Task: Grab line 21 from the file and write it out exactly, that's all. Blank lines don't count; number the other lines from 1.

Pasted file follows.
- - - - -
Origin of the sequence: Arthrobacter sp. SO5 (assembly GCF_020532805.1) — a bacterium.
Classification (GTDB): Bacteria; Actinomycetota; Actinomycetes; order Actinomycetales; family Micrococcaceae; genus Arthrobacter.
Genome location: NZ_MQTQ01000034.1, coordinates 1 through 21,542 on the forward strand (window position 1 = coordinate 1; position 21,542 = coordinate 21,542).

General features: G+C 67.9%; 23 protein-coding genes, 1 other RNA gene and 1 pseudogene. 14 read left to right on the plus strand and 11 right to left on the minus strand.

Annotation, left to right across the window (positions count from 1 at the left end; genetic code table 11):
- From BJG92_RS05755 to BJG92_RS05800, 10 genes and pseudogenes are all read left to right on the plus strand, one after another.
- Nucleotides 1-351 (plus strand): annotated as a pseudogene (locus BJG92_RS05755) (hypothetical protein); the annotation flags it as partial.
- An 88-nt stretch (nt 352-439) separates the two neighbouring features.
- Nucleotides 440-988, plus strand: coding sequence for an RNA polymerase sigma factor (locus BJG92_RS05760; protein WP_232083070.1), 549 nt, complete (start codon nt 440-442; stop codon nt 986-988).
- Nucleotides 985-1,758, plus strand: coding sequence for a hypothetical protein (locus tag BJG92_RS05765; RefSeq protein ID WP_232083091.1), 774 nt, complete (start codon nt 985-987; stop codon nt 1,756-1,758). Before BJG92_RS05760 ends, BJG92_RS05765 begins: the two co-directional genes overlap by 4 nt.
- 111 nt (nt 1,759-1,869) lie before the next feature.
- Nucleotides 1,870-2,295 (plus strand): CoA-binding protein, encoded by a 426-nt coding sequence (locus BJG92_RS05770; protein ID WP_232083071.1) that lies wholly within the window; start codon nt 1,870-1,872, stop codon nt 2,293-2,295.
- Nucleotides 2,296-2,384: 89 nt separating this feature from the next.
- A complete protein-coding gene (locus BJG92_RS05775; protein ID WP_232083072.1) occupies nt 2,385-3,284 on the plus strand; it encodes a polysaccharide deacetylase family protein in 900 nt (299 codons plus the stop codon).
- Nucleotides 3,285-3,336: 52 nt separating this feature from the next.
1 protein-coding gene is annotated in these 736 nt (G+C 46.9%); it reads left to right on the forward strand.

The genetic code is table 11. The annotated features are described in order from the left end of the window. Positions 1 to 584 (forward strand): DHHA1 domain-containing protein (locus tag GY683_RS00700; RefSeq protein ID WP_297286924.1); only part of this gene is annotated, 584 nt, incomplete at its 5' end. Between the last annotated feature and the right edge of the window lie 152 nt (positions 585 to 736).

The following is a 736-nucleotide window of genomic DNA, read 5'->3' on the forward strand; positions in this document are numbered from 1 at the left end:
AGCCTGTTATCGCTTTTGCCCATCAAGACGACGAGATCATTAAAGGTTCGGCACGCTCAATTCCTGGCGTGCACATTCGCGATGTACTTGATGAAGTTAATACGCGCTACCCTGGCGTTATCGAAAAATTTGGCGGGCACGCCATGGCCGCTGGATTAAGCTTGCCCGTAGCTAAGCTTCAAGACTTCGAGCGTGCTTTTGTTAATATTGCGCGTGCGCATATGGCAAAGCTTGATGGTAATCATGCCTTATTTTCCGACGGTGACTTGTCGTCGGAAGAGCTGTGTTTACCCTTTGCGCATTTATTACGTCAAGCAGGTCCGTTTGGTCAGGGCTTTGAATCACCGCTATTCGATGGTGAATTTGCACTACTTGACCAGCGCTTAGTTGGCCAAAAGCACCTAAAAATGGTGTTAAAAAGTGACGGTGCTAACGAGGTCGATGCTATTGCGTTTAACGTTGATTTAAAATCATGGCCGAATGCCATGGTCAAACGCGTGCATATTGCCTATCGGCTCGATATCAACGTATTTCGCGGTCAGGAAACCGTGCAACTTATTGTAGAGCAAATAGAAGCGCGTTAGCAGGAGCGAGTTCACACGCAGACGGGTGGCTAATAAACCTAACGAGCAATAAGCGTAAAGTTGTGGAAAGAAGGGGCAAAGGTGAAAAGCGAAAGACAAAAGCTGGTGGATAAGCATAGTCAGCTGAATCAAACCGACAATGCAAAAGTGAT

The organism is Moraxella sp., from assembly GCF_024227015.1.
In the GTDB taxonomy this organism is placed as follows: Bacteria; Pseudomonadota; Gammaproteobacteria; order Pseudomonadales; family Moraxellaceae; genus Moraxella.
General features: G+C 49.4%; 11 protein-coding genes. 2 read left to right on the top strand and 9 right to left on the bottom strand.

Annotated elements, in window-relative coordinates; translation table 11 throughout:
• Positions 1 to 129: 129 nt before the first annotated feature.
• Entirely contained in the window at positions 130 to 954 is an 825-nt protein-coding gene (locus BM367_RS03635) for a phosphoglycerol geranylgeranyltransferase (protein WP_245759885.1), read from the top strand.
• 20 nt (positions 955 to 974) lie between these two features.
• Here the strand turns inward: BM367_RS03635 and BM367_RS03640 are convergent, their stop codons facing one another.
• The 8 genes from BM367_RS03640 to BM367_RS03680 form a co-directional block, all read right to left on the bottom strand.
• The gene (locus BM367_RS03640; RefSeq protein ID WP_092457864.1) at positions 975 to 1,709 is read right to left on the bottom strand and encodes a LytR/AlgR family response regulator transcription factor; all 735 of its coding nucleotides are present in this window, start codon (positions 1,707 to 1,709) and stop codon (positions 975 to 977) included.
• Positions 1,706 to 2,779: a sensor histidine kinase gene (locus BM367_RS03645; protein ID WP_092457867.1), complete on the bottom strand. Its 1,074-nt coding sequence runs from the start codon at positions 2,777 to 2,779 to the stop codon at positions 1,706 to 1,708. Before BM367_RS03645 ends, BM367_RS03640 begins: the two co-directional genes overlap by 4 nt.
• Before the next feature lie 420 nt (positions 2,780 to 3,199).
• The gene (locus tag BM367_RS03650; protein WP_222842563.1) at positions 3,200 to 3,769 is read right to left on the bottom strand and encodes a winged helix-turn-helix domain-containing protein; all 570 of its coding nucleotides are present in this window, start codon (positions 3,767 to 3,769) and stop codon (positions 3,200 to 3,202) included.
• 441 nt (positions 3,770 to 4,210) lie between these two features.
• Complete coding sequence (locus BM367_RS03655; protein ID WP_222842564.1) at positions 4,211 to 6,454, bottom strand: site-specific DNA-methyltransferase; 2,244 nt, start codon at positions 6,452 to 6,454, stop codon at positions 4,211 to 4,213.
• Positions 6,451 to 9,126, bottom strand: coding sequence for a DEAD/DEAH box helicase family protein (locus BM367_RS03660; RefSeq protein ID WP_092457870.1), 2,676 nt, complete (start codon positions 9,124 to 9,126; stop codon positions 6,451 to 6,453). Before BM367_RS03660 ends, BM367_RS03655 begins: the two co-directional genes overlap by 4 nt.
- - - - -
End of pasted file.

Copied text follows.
In the GTDB taxonomy this organism is placed as follows: Bacteria; Pseudomonadota; Gammaproteobacteria; order Pseudomonadales; family Moraxellaceae; genus Moraxella.